Beverly Hills 90210 mixed with a monster movie may have been an interesting premise, but the 1992 Buffy The Vampire Slayer movie seemed to prove that it should have been left on the drawing board. Writer Joss Whedon disagreed, and brought the idea to the small screen in '97.
Sarah Michelle Gellar's troubled vampire slayer was supported by willing but ineffective friends Xander and Willow, and mentor librarian Rupert Giles, portrayed by Brit actor Anthony Stewart Head. Pitted against Buffy was the embodiment of teen rivalry, shallow Valley girl Cordelia, and an endless parade of pointy toothed nasties.
It was a bit shaky to begin with, but as Whedon's direction improved and the ensemble cast found their feet, Buffy The Vampire Slayer slowly blossomed into one of the most intriguing shows on TV.
All good things come to an end though, and this six DVD set documents Buffy's
final season. However, it comes at a bad time for fans of Whedon's work.
New sci-fi show Firefly was cancelled in its first season despite rave
reviews, and Buffy spin-off Angel is being pulled when the current
fifth season ends. Creatively, with increasing regularity, Angel was
eclipsing its parent, but crucially this wasn't mirrored in the ratings. A
sad end to
a truly remarkable show.
Buffy The Vampire Slayer's final season comes off the back of its weakest period. The majority of season six was slow and uninviting, with a lot of the major characters overly concerned with introspection and self-loathing.
Opening episode Lessons recognises this, and takes the series back to its origins. Sunnydale High School has been rebuilt (on top of the Hellmouth again, naturally) and Buffy joins the staff as a student counsellor. James Marsters as Spike also returns, living in the school basement and seemingly insane. It's soon revealed that the vampire has regained his soul, and thus begun his redemption for a live of evil.
Even the early stand-alone episodes such as Beneath You and Him introduce pertinent information for the coming plot arc, but it's with the edgy and disturbing Conversations With Dead People that things really start to move. As the title suggests, the lead characters are visited by dead friends and acquaintances, each of whom plays on their insecurities and emotions. Particularly harrowing is Buffy's sister Dawn (Michelle Trachtenberg)'s meeting with their dead mother, Joyce . . .
It becomes apparent that the deceased visitors were all aspects of the same entity, the most powerful 'big bad' the gang have ever faced, The First - the oldest and most elemental incarnation of pure evil. In Bring On The Night, The First's acolytes are revealed, the seemingly invulnerable Turok-Han 'uber vamps', as is the possible solution in the form of three 'potentials' - girls who could be slayers if Buffy was to die.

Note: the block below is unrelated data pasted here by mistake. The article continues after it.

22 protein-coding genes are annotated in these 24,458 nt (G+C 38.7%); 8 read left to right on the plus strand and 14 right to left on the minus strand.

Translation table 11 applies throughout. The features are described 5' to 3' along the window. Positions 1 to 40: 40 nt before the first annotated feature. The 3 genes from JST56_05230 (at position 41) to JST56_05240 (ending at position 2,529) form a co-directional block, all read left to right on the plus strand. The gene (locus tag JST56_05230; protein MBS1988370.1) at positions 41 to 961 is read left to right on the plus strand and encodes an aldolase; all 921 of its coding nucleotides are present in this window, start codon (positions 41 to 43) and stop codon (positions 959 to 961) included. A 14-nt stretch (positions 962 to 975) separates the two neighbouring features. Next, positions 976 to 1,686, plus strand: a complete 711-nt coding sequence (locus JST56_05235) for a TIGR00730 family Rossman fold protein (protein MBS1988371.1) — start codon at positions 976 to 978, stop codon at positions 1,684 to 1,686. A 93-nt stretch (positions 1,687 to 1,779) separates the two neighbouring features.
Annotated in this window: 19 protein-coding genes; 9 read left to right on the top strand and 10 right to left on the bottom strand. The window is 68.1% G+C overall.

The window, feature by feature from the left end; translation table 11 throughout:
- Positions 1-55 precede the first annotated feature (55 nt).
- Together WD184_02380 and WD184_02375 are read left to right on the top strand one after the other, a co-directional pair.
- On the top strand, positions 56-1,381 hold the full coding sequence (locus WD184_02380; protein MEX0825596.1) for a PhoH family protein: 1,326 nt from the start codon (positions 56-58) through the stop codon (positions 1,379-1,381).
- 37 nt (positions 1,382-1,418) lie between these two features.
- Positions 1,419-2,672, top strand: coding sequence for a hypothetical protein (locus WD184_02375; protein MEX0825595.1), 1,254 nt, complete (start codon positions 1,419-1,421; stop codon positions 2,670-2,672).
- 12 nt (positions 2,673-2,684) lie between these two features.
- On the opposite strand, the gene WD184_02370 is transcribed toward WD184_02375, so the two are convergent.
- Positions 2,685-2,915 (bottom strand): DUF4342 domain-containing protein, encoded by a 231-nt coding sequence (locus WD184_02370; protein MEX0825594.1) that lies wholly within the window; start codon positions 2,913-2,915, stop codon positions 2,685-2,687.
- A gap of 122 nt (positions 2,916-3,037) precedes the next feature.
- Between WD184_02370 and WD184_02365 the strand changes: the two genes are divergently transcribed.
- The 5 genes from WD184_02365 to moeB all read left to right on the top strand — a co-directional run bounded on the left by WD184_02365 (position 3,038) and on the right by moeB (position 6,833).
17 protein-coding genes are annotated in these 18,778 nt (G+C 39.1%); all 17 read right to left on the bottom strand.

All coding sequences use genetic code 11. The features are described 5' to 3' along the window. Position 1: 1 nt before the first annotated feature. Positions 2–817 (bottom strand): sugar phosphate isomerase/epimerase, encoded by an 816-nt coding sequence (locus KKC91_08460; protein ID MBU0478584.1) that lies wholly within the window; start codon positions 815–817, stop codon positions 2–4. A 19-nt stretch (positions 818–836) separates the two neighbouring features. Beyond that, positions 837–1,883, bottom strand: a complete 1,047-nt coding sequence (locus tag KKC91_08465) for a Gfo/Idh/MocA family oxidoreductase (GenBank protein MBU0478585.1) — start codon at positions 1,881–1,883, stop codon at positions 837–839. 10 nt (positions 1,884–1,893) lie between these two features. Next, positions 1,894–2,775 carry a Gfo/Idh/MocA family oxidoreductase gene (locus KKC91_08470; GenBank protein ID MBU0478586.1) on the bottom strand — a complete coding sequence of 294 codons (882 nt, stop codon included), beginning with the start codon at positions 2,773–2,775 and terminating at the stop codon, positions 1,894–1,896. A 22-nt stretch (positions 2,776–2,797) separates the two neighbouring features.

As the good guys assemble their growing, but ill-trained and under-equipped force, augmented by Spike, the returned prodigal slayer Faith (Eliza Dushku) and former Geek Trio member Andrew (Tom Lenk), the true scale of The First's might is revealed . . .
To be blunt, season seven is superb, and is very likely the series' best, being on a par with season four. The sense of dread as it approaches its finale is unmatched, and the cast make the mounting tension and barely concealed hysteria totally believable.
The supporting cast in particular is very impressive: Recovered vengeance demon Anya (Emma Caulfield) bickering with the outrageously camp Andrew - surely this collection's real star - is priceless, and bad guy Caleb (Nathan Fillion) takes the concept of American Gothic's Sheriff Buck character to its logical conclusion.
The crowd pleasers are all present and correct too: The First morphs into each season's big bad - The Master, Glory, Adam and more - Faith, Angel and Joyce return (albeit sometimes briefly), and fan-boy references are liberally sprinkled throughout each episode.
Buffy The Vampire Slayer Season Seven DVD Collection is fabulous television,
and an impressive legacy from from Joss Whedon. We've not heard the
last of him though; A Firefly movie has been green-lighted, he's writing
a new X-Men series for Marvel and you'd be crazy to bet against a
return to the Buffyverse in years to come.
:: Rowan Shaeffer